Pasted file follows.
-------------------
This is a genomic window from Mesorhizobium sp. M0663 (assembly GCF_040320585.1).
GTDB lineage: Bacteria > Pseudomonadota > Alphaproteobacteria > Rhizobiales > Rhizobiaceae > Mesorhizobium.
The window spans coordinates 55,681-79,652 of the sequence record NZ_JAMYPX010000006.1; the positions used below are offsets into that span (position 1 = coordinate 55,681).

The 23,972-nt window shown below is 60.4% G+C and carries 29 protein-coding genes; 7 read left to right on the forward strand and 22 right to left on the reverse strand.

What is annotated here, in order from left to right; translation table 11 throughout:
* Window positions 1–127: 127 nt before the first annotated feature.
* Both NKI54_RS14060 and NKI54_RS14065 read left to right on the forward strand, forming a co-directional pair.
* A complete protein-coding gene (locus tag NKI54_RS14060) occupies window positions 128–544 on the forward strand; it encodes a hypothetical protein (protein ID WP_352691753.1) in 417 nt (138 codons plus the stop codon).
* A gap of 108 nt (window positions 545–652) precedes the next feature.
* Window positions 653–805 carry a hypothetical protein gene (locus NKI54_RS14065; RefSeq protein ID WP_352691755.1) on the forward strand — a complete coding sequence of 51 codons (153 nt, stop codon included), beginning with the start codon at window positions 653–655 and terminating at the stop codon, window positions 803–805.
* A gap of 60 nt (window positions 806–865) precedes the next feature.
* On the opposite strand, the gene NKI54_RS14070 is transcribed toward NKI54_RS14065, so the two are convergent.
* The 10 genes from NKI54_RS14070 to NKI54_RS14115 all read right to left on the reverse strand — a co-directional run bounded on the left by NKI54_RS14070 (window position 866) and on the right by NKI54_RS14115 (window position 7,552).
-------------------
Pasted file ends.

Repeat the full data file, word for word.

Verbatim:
This is a genomic window from Mesorhizobium sp. M0663 (assembly GCF_040320585.1).
GTDB lineage: Bacteria > Pseudomonadota > Alphaproteobacteria > Rhizobiales > Rhizobiaceae > Mesorhizobium.
The window spans coordinates 55,681-79,652 of the sequence record NZ_JAMYPX010000006.1; the positions used below are offsets into that span (position 1 = coordinate 55,681).

The 23,972-nt window shown below is 60.4% G+C and carries 29 protein-coding genes; 7 read left to right on the forward strand and 22 right to left on the reverse strand.

What is annotated here, in order from left to right; translation table 11 throughout:
* Window positions 1–127: 127 nt before the first annotated feature.
* Both NKI54_RS14060 and NKI54_RS14065 read left to right on the forward strand, forming a co-directional pair.
* A complete protein-coding gene (locus tag NKI54_RS14060) occupies window positions 128–544 on the forward strand; it encodes a hypothetical protein (protein ID WP_352691753.1) in 417 nt (138 codons plus the stop codon).
* A gap of 108 nt (window positions 545–652) precedes the next feature.
* Window positions 653–805 carry a hypothetical protein gene (locus NKI54_RS14065; RefSeq protein ID WP_352691755.1) on the forward strand — a complete coding sequence of 51 codons (153 nt, stop codon included), beginning with the start codon at window positions 653–655 and terminating at the stop codon, window positions 803–805.
* A gap of 60 nt (window positions 806–865) precedes the next feature.
* On the opposite strand, the gene NKI54_RS14070 is transcribed toward NKI54_RS14065, so the two are convergent.
* The 10 genes from NKI54_RS14070 to NKI54_RS14115 all read right to left on the reverse strand — a co-directional run bounded on the left by NKI54_RS14070 (window position 866) and on the right by NKI54_RS14115 (window position 7,552).